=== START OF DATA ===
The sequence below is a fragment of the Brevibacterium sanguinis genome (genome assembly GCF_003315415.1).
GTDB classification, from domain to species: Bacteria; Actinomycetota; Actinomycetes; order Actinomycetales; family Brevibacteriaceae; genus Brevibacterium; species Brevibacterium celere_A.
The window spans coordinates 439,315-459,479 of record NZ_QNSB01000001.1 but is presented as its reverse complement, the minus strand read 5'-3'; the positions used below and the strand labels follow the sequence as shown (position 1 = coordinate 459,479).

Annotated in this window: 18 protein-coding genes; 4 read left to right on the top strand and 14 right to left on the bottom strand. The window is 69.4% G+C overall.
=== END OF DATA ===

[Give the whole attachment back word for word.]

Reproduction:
The sequence below is a fragment of the Brevibacterium sanguinis genome (genome assembly GCF_003315415.1).
GTDB classification, from domain to species: Bacteria; Actinomycetota; Actinomycetes; order Actinomycetales; family Brevibacteriaceae; genus Brevibacterium; species Brevibacterium celere_A.
The window spans coordinates 439,315-459,479 of record NZ_QNSB01000001.1 but is presented as its reverse complement, the minus strand read 5'-3'; the positions used below and the strand labels follow the sequence as shown (position 1 = coordinate 459,479).

Annotated in this window: 18 protein-coding genes; 4 read left to right on the top strand and 14 right to left on the bottom strand. The window is 69.4% G+C overall.